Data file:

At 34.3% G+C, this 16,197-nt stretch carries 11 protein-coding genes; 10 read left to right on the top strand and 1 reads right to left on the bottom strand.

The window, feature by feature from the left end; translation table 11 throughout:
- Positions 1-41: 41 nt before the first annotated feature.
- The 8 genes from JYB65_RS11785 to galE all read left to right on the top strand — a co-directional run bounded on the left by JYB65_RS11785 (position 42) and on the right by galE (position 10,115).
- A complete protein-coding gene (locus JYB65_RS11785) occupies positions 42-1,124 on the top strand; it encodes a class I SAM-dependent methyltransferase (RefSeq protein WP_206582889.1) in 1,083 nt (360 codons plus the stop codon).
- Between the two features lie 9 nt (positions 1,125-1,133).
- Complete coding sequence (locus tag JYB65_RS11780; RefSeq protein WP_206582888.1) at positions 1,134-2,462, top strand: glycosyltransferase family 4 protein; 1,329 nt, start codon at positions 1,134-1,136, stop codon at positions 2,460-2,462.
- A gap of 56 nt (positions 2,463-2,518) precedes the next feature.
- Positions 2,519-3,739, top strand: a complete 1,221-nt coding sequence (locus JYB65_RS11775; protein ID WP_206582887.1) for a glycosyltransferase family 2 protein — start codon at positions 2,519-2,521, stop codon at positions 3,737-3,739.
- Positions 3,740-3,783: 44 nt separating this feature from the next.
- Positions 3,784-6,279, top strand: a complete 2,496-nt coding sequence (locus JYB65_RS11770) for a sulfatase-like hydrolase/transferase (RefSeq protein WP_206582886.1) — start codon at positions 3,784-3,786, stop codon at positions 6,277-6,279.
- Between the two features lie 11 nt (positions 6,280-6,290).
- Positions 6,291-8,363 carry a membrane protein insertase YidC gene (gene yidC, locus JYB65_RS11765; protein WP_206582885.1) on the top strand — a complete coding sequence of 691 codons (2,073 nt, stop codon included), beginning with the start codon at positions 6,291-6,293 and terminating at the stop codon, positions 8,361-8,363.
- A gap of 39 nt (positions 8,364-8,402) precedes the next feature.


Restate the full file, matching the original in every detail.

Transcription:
At 34.3% G+C, this 16,197-nt stretch carries 11 protein-coding genes; 10 read left to right on the top strand and 1 reads right to left on the bottom strand.

The window, feature by feature from the left end; translation table 11 throughout:
- Positions 1-41: 41 nt before the first annotated feature.
- The 8 genes from JYB65_RS11785 to galE all read left to right on the top strand — a co-directional run bounded on the left by JYB65_RS11785 (position 42) and on the right by galE (position 10,115).
- A complete protein-coding gene (locus JYB65_RS11785) occupies positions 42-1,124 on the top strand; it encodes a class I SAM-dependent methyltransferase (RefSeq protein WP_206582889.1) in 1,083 nt (360 codons plus the stop codon).
- Between the two features lie 9 nt (positions 1,125-1,133).
- Complete coding sequence (locus tag JYB65_RS11780; RefSeq protein WP_206582888.1) at positions 1,134-2,462, top strand: glycosyltransferase family 4 protein; 1,329 nt, start codon at positions 1,134-1,136, stop codon at positions 2,460-2,462.
- A gap of 56 nt (positions 2,463-2,518) precedes the next feature.
- Positions 2,519-3,739, top strand: a complete 1,221-nt coding sequence (locus JYB65_RS11775; protein ID WP_206582887.1) for a glycosyltransferase family 2 protein — start codon at positions 2,519-2,521, stop codon at positions 3,737-3,739.
- Positions 3,740-3,783: 44 nt separating this feature from the next.
- Positions 3,784-6,279, top strand: a complete 2,496-nt coding sequence (locus JYB65_RS11770) for a sulfatase-like hydrolase/transferase (RefSeq protein WP_206582886.1) — start codon at positions 3,784-3,786, stop codon at positions 6,277-6,279.
- Between the two features lie 11 nt (positions 6,280-6,290).
- Positions 6,291-8,363 carry a membrane protein insertase YidC gene (gene yidC, locus JYB65_RS11765; protein WP_206582885.1) on the top strand — a complete coding sequence of 691 codons (2,073 nt, stop codon included), beginning with the start codon at positions 6,291-6,293 and terminating at the stop codon, positions 8,361-8,363.
- A gap of 39 nt (positions 8,364-8,402) precedes the next feature.